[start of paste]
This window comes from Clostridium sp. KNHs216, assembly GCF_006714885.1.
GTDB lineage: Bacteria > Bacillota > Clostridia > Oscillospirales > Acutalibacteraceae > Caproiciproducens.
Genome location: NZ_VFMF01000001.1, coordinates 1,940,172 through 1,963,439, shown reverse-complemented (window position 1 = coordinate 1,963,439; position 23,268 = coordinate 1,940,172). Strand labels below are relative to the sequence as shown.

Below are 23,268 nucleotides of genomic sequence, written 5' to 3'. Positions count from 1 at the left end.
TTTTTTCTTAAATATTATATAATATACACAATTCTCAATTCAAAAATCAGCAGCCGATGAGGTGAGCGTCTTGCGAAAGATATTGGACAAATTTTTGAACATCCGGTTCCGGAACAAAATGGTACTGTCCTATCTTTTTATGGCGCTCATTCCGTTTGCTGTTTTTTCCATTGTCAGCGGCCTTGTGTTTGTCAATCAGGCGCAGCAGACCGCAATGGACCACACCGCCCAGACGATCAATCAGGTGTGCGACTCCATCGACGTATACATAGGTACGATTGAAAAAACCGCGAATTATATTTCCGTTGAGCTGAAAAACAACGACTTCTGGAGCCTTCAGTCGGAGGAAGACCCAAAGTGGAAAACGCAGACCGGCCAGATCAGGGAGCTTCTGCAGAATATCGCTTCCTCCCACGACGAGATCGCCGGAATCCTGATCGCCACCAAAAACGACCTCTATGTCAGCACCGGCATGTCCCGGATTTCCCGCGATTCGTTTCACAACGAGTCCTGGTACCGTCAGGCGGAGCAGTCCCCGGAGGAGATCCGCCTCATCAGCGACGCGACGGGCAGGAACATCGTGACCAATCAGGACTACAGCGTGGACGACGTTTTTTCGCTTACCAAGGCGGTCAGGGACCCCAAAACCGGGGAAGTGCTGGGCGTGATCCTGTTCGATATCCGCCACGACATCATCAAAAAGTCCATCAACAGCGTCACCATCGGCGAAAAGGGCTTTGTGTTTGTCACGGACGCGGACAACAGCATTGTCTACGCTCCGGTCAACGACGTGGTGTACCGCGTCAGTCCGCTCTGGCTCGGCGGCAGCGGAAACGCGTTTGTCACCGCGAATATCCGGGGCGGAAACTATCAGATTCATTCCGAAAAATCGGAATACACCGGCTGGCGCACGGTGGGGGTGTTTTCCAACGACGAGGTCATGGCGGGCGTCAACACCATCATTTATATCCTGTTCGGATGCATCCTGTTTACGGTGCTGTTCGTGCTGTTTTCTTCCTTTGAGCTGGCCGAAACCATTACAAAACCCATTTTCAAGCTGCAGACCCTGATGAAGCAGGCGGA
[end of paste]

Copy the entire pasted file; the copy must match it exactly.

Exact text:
This window comes from Clostridium sp. KNHs216, assembly GCF_006714885.1.
GTDB lineage: Bacteria > Bacillota > Clostridia > Oscillospirales > Acutalibacteraceae > Caproiciproducens.
Genome location: NZ_VFMF01000001.1, coordinates 1,940,172 through 1,963,439, shown reverse-complemented (window position 1 = coordinate 1,963,439; position 23,268 = coordinate 1,940,172). Strand labels below are relative to the sequence as shown.

Below are 23,268 nucleotides of genomic sequence, written 5' to 3'. Positions count from 1 at the left end.
TTTTTTCTTAAATATTATATAATATACACAATTCTCAATTCAAAAATCAGCAGCCGATGAGGTGAGCGTCTTGCGAAAGATATTGGACAAATTTTTGAACATCCGGTTCCGGAACAAAATGGTACTGTCCTATCTTTTTATGGCGCTCATTCCGTTTGCTGTTTTTTCCATTGTCAGCGGCCTTGTGTTTGTCAATCAGGCGCAGCAGACCGCAATGGACCACACCGCCCAGACGATCAATCAGGTGTGCGACTCCATCGACGTATACATAGGTACGATTGAAAAAACCGCGAATTATATTTCCGTTGAGCTGAAAAACAACGACTTCTGGAGCCTTCAGTCGGAGGAAGACCCAAAGTGGAAAACGCAGACCGGCCAGATCAGGGAGCTTCTGCAGAATATCGCTTCCTCCCACGACGAGATCGCCGGAATCCTGATCGCCACCAAAAACGACCTCTATGTCAGCACCGGCATGTCCCGGATTTCCCGCGATTCGTTTCACAACGAGTCCTGGTACCGTCAGGCGGAGCAGTCCCCGGAGGAGATCCGCCTCATCAGCGACGCGACGGGCAGGAACATCGTGACCAATCAGGACTACAGCGTGGACGACGTTTTTTCGCTTACCAAGGCGGTCAGGGACCCCAAAACCGGGGAAGTGCTGGGCGTGATCCTGTTCGATATCCGCCACGACATCATCAAAAAGTCCATCAACAGCGTCACCATCGGCGAAAAGGGCTTTGTGTTTGTCACGGACGCGGACAACAGCATTGTCTACGCTCCGGTCAACGACGTGGTGTACCGCGTCAGTCCGCTCTGGCTCGGCGGCAGCGGAAACGCGTTTGTCACCGCGAATATCCGGGGCGGAAACTATCAGATTCATTCCGAAAAATCGGAATACACCGGCTGGCGCACGGTGGGGGTGTTTTCCAACGACGAGGTCATGGCGGGCGTCAACACCATCATTTATATCCTGTTCGGATGCATCCTGTTTACGGTGCTGTTCGTGCTGTTTTCTTCCTTTGAGCTGGCCGAAACCATTACAAAACCCATTTTCAAGCTGCAGACCCTGATGAAGCAGGCGGA